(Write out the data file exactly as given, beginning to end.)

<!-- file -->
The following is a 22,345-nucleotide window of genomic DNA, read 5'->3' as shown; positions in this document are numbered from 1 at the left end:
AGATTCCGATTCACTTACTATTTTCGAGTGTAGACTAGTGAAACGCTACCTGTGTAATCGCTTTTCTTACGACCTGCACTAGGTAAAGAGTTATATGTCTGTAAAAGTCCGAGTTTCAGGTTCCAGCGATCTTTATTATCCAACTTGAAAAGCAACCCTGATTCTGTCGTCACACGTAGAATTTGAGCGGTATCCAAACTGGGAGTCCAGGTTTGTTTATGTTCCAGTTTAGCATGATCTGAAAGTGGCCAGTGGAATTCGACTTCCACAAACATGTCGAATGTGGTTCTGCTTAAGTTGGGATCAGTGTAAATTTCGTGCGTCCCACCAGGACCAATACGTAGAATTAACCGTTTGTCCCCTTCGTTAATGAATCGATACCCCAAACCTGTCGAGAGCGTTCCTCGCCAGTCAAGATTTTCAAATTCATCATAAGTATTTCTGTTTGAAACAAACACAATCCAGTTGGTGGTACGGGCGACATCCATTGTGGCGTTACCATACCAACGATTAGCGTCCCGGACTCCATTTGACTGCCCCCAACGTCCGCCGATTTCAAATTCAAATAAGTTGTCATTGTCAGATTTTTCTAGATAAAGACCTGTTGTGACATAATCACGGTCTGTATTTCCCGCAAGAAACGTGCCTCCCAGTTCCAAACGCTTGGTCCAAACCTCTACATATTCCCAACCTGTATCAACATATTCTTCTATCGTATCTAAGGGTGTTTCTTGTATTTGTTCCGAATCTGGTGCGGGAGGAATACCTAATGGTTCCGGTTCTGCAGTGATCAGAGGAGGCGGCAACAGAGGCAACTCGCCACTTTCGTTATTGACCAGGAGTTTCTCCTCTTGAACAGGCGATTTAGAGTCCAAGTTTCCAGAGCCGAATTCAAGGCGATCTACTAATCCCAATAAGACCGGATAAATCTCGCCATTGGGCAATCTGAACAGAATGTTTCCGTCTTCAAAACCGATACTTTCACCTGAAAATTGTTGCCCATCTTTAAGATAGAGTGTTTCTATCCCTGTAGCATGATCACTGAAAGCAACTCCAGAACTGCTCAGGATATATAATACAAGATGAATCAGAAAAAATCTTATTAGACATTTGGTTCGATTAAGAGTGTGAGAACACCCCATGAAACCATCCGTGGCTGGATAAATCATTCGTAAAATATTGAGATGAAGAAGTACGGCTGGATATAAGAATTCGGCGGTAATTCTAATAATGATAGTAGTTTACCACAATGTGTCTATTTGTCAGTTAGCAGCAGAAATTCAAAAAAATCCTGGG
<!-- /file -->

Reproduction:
The following is a 22,345-nucleotide window of genomic DNA, read 5'->3' as shown; positions in this document are numbered from 1 at the left end:
AGATTCCGATTCACTTACTATTTTCGAGTGTAGACTAGTGAAACGCTACCTGTGTAATCGCTTTTCTTACGACCTGCACTAGGTAAAGAGTTATATGTCTGTAAAAGTCCGAGTTTCAGGTTCCAGCGATCTTTATTATCCAACTTGAAAAGCAACCCTGATTCTGTCGTCACACGTAGAATTTGAGCGGTATCCAAACTGGGAGTCCAGGTTTGTTTATGTTCCAGTTTAGCATGATCTGAAAGTGGCCAGTGGAATTCGACTTCCACAAACATGTCGAATGTGGTTCTGCTTAAGTTGGGATCAGTGTAAATTTCGTGCGTCCCACCAGGACCAATACGTAGAATTAACCGTTTGTCCCCTTCGTTAATGAATCGATACCCCAAACCTGTCGAGAGCGTTCCTCGCCAGTCAAGATTTTCAAATTCATCATAAGTATTTCTGTTTGAAACAAACACAATCCAGTTGGTGGTACGGGCGACATCCATTGTGGCGTTACCATACCAACGATTAGCGTCCCGGACTCCATTTGACTGCCCCCAACGTCCGCCGATTTCAAATTCAAATAAGTTGTCATTGTCAGATTTTTCTAGATAAAGACCTGTTGTGACATAATCACGGTCTGTATTTCCCGCAAGAAACGTGCCTCCCAGTTCCAAACGCTTGGTCCAAACCTCTACATATTCCCAACCTGTATCAACATATTCTTCTATCGTATCTAAGGGTGTTTCTTGTATTTGTTCCGAATCTGGTGCGGGAGGAATACCTAATGGTTCCGGTTCTGCAGTGATCAGAGGAGGCGGCAACAGAGGCAACTCGCCACTTTCGTTATTGACCAGGAGTTTCTCCTCTTGAACAGGCGATTTAGAGTCCAAGTTTCCAGAGCCGAATTCAAGGCGATCTACTAATCCCAATAAGACCGGATAAATCTCGCCATTGGGCAATCTGAACAGAATGTTTCCGTCTTCAAAACCGATACTTTCACCTGAAAATTGTTGCCCATCTTTAAGATAGAGTGTTTCTATCCCTGTAGCATGATCACTGAAAGCAACTCCAGAACTGCTCAGGATATATAATACAAGATGAATCAGAAAAAATCTTATTAGACATTTGGTTCGATTAAGAGTGTGAGAACACCCCATGAAACCATCCGTGGCTGGATAAATCATTCGTAAAATATTGAGATGAAGAAGTACGGCTGGATATAAGAATTCGGCGGTAATTCTAATAATGATAGTAGTTTACCACAATGTGTCTATTTGTCAGTTAGCAGCAGAAATTCAAAAAAATCCTGGG